From Publishers Weekly
Envisioned by its founder as a "Christian equivalent of the Ivy League," Patrick Henry College positions itself as a training ground for God's cultural soldiers to take on the secular mainstream; at the seven-year-old Virginia school for evangelicals, religion and political journalist Rosin reports, girls are warned by e-mail if their bra strap is showing, dating requires parental permission and students fast forward through sex scenes in movies. Though they might seem out of touch, students here are as ambitious as any Ivy Leaguers, interning in the White House and Hollywood, volunteering on political campaigns and doggedly pursuing studies like baraminology (creationist biology). Having spent a year and a half immersed in the campus culture, Rosin weaves a deft and honest narrative of evangelical education, combining historical background (the roots of evangelism, the story of founder Michael Farris), close observation and skeptical wit. Among other students and faculty, Rosin introduces Derek, the fresh-faced, idealistic political volunteer; and Farahn, who gave up dancing for the Lord. Making it clear that the American evangelical population is growing in political and cultural influence, Rosin provides an illuminating, accessible guide to the beliefs, aspirations and ongoing challenges of its next generation.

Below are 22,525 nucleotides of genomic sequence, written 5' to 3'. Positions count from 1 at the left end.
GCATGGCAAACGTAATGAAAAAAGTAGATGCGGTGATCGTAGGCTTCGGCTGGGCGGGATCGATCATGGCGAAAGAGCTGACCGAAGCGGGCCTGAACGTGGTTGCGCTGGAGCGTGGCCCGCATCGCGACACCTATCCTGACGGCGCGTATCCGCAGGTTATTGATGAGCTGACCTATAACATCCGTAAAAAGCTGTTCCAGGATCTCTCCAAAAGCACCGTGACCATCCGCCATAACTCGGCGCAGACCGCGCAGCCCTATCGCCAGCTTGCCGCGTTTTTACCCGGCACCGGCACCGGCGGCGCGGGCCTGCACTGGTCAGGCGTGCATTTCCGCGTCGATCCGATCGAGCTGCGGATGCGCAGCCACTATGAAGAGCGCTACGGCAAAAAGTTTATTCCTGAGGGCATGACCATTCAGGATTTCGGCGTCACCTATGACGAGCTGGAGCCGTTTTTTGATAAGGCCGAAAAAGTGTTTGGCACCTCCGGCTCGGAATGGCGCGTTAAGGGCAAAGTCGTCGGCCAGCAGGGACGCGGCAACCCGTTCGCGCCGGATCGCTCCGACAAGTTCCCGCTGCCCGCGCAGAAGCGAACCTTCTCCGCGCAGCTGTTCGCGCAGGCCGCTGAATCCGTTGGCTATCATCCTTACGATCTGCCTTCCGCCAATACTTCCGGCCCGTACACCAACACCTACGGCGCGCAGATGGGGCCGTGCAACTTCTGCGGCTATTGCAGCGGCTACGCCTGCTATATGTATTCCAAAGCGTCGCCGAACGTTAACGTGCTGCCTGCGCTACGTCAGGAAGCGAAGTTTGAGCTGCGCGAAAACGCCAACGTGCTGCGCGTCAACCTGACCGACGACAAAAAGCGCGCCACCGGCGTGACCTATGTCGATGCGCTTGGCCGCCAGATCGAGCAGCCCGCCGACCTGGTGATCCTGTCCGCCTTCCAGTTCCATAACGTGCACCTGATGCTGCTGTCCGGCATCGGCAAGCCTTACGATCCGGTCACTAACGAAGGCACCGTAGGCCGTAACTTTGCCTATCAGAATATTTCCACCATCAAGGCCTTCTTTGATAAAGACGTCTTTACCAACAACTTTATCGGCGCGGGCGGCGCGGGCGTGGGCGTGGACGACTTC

Copyright © Reed Business Information, a division of Reed Elsevier Inc. All rights reserved.
Patrick Henry College, just outside the nation's capital, is a small school preparing Christian Fundamentalist youth to become the elite of the future, permeating politics and American culture to change what they see as an ungodly nation. Washington Post reporter Rosin spent a year and a half among the faithful, watching the efforts of school founder Michael Farris to mold the next generation of evangelicals. She follows the lives of students, nearly all of them previously homeschooled, as they cope with college life, the world of Washington politics, and questions about their faith and their futures. Farahn, a ballet dancer, is an attractive, somewhat cynical misfit, who struggles through the year. Daniel Noa is trying to reconcile his conservative persona at school with the greater tolerance of his hometown of Hollywood, where growing numbers of Christian filmmakers are making their mark. Elisa is a bright, earnest young woman, chafing at the expectations that she will curb her ambitions and devote herself to a future husband and children. A captivating look at struggles within the conservative movement. Bush, Vanessa